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Cancer Discov. 2012 Dec;2(12):1091-9. doi: 10.1158/2159-8290.CD-12-0329. Epub 2012 Nov 19.

The initial hours of metastasis: the importance of cooperative host-tumor cell interactions during hematogenous dissemination.

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Howard Hughes Medical Institute, Koch Institute for Integrative Cancer Research, Massachusetts Institute of Technology, Cambridge, Massachusetts 02139, USA.


Tumor cells transit from the primary tumor via the blood circulation to form metastases in distant organs. During this process, tumor cells encounter a number of environmental challenges and stimuli that profoundly impact their metastatic potential. Here, we review the cooperative and dynamic host-tumor cell interactions that support and promote the hematogenous dissemination of cancer cells to sites of distant metastasis. In particular, we discuss what is known about the cross-talk occurring among tumor cells, platelets, leukocytes, and endothelial cells and how these cell-cell interactions are organized both temporally and spatially at sites of extravasation and in the early metastatic niche.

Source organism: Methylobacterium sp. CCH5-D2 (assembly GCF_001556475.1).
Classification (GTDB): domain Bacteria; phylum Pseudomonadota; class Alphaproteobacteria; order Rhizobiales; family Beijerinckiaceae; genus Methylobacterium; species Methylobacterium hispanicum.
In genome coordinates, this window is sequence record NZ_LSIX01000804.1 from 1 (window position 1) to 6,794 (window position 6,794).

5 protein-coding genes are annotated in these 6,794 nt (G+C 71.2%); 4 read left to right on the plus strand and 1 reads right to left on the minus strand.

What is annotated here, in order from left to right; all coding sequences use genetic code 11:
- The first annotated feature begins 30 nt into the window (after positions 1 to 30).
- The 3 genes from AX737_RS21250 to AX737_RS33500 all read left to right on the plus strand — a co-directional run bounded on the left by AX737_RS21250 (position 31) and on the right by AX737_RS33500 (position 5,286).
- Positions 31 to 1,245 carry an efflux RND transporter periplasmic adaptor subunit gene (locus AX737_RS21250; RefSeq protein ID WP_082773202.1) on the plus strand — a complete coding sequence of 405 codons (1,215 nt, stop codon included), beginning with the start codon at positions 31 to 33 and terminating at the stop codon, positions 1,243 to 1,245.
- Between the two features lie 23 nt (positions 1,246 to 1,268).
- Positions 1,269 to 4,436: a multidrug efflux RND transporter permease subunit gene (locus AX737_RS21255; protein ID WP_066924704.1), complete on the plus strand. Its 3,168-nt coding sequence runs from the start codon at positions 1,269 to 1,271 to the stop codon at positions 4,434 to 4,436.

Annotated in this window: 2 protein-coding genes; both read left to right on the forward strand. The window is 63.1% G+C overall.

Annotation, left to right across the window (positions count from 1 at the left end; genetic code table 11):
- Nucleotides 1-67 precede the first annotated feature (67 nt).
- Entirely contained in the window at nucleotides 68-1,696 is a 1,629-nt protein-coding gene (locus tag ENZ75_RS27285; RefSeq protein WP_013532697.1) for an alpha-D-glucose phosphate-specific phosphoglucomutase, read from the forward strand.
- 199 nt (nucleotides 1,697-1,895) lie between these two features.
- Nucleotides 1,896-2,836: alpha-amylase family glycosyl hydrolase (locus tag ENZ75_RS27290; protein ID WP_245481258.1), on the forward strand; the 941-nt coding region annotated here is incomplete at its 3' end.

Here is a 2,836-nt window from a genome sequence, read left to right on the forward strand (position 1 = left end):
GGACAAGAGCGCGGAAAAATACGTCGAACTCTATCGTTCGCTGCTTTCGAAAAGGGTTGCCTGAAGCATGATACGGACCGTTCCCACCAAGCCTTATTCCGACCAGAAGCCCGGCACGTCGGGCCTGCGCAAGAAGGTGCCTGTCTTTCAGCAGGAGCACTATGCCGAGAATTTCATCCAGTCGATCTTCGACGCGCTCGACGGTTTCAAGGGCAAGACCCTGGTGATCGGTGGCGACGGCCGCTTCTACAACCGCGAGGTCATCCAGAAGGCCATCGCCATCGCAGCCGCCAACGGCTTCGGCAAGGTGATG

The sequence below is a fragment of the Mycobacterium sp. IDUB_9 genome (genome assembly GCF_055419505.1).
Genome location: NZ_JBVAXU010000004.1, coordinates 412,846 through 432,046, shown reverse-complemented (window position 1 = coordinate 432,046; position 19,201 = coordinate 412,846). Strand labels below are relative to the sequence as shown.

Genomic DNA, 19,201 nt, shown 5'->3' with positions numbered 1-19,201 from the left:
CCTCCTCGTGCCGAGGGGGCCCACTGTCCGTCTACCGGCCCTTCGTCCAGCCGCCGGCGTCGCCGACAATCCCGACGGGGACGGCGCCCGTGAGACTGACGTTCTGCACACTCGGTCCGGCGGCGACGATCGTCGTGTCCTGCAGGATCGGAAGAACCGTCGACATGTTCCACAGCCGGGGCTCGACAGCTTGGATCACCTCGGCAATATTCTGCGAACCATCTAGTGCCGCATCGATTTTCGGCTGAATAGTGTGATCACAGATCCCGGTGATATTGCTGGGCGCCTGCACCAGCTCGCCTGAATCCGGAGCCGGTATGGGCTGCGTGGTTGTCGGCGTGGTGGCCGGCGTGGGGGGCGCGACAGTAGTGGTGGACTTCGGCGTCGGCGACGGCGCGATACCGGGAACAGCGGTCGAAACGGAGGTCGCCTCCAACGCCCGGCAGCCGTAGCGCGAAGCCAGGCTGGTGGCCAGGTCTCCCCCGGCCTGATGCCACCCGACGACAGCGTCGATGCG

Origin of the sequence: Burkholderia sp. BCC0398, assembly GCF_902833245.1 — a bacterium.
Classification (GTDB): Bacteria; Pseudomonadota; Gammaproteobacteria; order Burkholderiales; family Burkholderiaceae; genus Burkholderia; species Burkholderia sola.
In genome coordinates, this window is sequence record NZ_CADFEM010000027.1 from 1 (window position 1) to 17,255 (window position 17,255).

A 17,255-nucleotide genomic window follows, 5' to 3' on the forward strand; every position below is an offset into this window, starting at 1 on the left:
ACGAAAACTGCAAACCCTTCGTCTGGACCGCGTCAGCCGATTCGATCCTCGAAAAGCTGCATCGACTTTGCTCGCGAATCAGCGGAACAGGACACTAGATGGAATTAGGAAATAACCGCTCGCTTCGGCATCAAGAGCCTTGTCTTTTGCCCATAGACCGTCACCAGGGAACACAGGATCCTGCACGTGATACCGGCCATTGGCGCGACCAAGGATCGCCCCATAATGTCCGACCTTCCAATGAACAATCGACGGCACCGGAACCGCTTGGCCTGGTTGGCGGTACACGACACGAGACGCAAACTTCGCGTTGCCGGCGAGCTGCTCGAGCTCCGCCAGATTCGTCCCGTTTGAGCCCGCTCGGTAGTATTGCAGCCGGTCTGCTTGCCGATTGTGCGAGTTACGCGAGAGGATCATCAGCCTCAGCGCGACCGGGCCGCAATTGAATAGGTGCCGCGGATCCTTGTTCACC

Metastasis is a function not only of tumor cells but also involves cooperative interactions of those cells with normal cells of the body, in particular platelets and leukocytes. These other cell types alter the behavior of the tumor cells themselves and of endothelial cells lining the vasculature and assist in tumor cell arrest and extravasation at sites of metastasis and subsequently in the establishment of tumor cells in the early metastatic niche. A better understanding of the important role that these contact and paracrine interactions play during metastasis will offer new opportunities for therapeutic intervention.

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